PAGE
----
Search Images Maps Play YouTube News Gmail Drive More »
Sign in
Screen reader users: click this link for accessible mode. Accessible mode has the same essential features but works better with your reader.

Patents

  1. Advanced Patent Search
Publication numberUS5039926 A
Publication typeGrant
Application numberUS 07/591,162
Publication dateAug 13, 1991
Filing dateOct 1, 1990
Priority dateOct 3, 1989
Fee statusPaid
Also published asDE69010131D1, DE69010131T2, EP0421766A1, EP0421766B1
Publication number07591162, 591162, US 5039926 A, US 5039926A, US-A-5039926, US5039926 A, US5039926A
InventorsMitsuharu Morishita, Shinichi Kohge, Kazuhisa Nishino
Original AssigneeMitsubishi Denki K.K.
Export CitationBiBTeX, EndNote, RefMan
External Links: USPTO, USPTO Assignment, Espacenet
Motorized power steering apparatus
US 5039926 A
Abstract
A motorized power steering apparatus is equipped with a torque sensor including a primary potentiometer for detecting a steering torque applied to the steering wheel by a driver. The torque sensor further includes an auxiliary potentiometer so as to detect variations in the output voltage of a constant voltage power supply to the potentiometers. When there is a difference between the outputs of the primary and auxiliary potentiometers which is greater than a prescribed level, a fail-safe relay is turned off to nullify the power steering operation of a motor. When the output voltage of the power supply for supplying a constant voltage to the primary and auxiliary potentiometers drops below or rises above a predetermined level, the output voltage of the auxiliary potentiometer, which is not used for power steering control, is raised. This increases the difference between the output voltages of the potentiometers to a detectable level, whereby a fail-safe operation is carried out to nullify the power steering operation of the electric motor. Thus, the steering wheel is prevented, in a reliable manner, from being turned spontaneously or unintentionally against the driver's will due to variations in the neutral point of the torque sensor resulting from fluctuations in the voltage supplied thereto.
Images(3)
Previous page
Next page
Claims(3)
What is claimed is:
1. A motorized power steering apparatus comprising:
a steering-torque to displacement converter for converting a steering torque applied to a steering wheel into a displacement output;
a torque sensor including a primary potentiometer and an auxiliary potentiometer for converting the displacement output of the steering-torque to displacement converter into a corresponding electrical signal;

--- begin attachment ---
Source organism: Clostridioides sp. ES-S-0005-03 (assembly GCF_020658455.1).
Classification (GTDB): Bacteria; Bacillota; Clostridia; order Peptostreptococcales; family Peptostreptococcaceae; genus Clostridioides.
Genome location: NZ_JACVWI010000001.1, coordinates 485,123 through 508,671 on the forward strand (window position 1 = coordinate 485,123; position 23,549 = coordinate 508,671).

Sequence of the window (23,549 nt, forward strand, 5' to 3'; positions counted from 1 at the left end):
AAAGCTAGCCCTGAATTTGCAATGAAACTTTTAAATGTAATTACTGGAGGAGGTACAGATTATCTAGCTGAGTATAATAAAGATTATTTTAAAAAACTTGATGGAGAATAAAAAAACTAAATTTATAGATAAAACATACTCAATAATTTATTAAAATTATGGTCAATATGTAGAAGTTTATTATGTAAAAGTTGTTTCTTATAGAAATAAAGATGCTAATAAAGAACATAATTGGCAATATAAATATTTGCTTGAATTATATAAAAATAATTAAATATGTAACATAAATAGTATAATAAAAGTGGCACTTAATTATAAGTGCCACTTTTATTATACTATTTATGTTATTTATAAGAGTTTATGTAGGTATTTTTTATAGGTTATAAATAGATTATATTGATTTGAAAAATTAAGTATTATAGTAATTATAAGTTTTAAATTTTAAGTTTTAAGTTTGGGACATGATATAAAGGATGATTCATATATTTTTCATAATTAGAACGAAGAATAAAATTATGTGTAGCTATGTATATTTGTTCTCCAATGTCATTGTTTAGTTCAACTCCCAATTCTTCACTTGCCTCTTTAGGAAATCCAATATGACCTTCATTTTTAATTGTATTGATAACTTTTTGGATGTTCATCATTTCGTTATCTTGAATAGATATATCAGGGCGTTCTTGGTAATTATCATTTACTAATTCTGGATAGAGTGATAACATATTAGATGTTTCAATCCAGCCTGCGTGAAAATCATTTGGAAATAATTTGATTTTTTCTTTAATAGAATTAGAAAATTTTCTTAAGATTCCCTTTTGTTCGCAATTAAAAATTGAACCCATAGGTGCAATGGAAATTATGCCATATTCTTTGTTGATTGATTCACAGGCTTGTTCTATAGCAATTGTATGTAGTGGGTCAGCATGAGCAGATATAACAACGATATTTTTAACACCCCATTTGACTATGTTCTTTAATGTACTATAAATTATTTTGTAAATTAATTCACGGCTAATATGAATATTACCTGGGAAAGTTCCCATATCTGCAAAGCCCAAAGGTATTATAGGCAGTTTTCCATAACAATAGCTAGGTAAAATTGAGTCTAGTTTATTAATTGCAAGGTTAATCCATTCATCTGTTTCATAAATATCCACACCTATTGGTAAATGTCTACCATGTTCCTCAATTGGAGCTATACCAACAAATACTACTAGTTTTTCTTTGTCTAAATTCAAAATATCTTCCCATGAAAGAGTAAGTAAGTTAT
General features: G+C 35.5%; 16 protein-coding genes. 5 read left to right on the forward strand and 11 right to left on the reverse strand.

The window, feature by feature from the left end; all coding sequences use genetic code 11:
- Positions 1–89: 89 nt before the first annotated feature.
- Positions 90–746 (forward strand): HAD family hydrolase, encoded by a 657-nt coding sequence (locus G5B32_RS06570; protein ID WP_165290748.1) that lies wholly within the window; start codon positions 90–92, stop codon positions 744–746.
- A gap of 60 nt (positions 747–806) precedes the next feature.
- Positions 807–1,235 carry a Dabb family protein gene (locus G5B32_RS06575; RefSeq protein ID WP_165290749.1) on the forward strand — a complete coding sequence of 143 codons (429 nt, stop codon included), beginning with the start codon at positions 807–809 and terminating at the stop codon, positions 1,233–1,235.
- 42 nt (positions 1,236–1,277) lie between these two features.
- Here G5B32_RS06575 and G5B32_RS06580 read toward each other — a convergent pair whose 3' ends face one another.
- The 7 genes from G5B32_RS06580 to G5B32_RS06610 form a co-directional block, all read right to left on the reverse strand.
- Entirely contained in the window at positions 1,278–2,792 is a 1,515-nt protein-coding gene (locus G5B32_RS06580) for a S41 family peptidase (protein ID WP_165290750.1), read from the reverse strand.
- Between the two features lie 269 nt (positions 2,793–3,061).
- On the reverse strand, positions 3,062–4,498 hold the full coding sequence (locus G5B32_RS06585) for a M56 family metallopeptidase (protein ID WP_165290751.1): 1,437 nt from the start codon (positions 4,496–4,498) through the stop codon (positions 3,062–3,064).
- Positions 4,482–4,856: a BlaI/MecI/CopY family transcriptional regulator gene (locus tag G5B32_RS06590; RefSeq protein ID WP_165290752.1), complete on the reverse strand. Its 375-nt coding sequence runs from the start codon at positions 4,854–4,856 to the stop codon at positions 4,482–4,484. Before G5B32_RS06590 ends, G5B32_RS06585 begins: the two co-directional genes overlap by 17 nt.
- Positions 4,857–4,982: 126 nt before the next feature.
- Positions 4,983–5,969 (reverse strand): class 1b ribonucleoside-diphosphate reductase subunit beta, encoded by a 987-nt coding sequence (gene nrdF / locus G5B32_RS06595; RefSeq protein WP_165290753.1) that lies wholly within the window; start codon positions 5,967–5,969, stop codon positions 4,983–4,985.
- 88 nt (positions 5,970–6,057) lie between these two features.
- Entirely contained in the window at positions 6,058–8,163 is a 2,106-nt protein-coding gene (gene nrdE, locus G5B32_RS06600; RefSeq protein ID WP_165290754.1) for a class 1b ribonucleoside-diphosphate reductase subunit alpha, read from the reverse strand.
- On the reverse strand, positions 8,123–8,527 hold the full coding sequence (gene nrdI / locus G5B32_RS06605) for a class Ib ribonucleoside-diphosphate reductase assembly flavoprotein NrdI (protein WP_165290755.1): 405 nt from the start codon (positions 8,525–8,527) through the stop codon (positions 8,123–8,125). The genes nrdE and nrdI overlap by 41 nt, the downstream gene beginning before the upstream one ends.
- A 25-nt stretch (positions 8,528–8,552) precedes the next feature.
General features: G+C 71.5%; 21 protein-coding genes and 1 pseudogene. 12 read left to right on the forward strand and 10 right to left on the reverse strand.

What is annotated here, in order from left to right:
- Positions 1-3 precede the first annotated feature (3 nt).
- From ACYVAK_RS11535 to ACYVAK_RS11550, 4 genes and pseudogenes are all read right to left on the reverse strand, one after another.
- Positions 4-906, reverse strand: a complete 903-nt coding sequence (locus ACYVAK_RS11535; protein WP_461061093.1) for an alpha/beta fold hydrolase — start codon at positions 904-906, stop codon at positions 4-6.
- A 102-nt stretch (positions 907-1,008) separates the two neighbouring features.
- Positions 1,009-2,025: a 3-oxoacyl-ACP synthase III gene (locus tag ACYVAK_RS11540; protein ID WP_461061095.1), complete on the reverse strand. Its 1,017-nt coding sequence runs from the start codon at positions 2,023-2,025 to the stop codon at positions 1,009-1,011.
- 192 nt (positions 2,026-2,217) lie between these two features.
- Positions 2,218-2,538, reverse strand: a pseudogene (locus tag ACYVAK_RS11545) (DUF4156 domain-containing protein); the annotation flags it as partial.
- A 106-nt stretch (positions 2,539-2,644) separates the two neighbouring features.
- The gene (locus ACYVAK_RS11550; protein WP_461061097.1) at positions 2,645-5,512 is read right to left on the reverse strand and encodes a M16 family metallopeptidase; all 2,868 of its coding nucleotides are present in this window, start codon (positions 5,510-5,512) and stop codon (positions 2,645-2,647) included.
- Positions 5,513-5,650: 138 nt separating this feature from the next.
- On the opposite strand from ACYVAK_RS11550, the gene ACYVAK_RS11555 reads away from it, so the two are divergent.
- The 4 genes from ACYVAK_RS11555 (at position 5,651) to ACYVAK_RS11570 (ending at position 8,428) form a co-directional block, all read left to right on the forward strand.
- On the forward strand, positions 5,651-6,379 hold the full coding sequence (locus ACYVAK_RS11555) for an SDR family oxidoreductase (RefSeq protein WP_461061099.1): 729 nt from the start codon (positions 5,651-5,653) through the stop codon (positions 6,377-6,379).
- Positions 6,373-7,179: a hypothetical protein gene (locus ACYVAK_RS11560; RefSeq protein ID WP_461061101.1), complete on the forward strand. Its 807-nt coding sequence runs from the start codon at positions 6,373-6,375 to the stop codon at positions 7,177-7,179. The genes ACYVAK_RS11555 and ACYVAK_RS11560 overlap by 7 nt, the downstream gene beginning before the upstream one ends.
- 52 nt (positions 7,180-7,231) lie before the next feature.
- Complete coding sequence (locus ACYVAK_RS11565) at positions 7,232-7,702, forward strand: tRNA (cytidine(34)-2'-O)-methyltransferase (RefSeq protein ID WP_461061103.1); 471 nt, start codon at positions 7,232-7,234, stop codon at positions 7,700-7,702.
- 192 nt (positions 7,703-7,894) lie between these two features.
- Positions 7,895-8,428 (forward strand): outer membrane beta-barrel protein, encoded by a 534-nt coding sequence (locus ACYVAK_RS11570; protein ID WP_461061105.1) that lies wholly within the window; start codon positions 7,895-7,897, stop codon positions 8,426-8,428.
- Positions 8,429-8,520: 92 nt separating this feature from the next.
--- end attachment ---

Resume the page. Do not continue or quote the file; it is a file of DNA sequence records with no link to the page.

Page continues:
a constant voltage power source for supplying a constant output voltage to the primary and auxiliary potentiometers;
an electric motor driven to power assist the steering of a driver in accordance with the magnitude and direction of the steering torque sensed by the torque sensor; and
a control unit operable to interrupt the power assistance of the electric motor both when it is determined that the constant output voltage of the constant voltage power source falls below a prescribed first voltage level and when it is determined that the constant output voltage rises above a second prescribed voltage level, in order to prevent unintentional wheel turning caused by variations in said output voltage supplied to said potentiometers.
2. A motorized power steering apparatus as claimed in claim 1, further comprising:
an electromagnetic clutch for controlling transmission of an assistant torque from the motor toward steerable road wheels; and
a fail-safe relay for interrupting, when turned off, the power supply to the electric motor and the electromagnetic clutch;
the control unit being operable to turn off the fail-safe relay when it determines that there is a difference between the outputs of the primary and auxiliary potentiometers which is greater than a prescribed level, the control unit being further operable to turn off at least one of the electric motor, the electromagnetic clutch and the fail-safe relay when it is determined that the output voltage of the constant voltage power source falls below a prescribed voltage level or rises above a prescribed voltage level.
3. A motorized power steering apparatus as claimed in claim 1 or 2, wherein each of the primary and auxiliary potentiometers has a power terminal connected to the constant voltage power source, an output terminal connected to the control unit, and a neutral terminal connected to ground, and
the control unit includes:
an operational amplifier having a negative input terminal, a positive input terminal connected to the output side of the constant voltage power source, and an output terminal connected to the power terminal of each of the potentiometers and to the negative input terminal thereof, so as to form a power source buffer circuit for the primary and auxiliary potentiometers;
a first transistor for detecting an abnormal drop in the output voltage of the operational amplifier, the first transistor having a base connected via a first resistor to the output terminal of the operational amplifier, an emitter connected to the output side of the constant voltage power source, and a collector connected through a limiting resistor to a conductor connecting between the output terminal of the auxiliary potentiometer and the control unit; and
a second transistor for detecting an abnormal rise in the output voltage of the operational amplifier, the second transistor having a base connected via a second resistor to the output side of the constant voltage power source, an emitter connected to the output terminal of the operational amplifier, and a collector connected to the collector of the first transistor.
Description
BACKGROUND OF THE INVENTION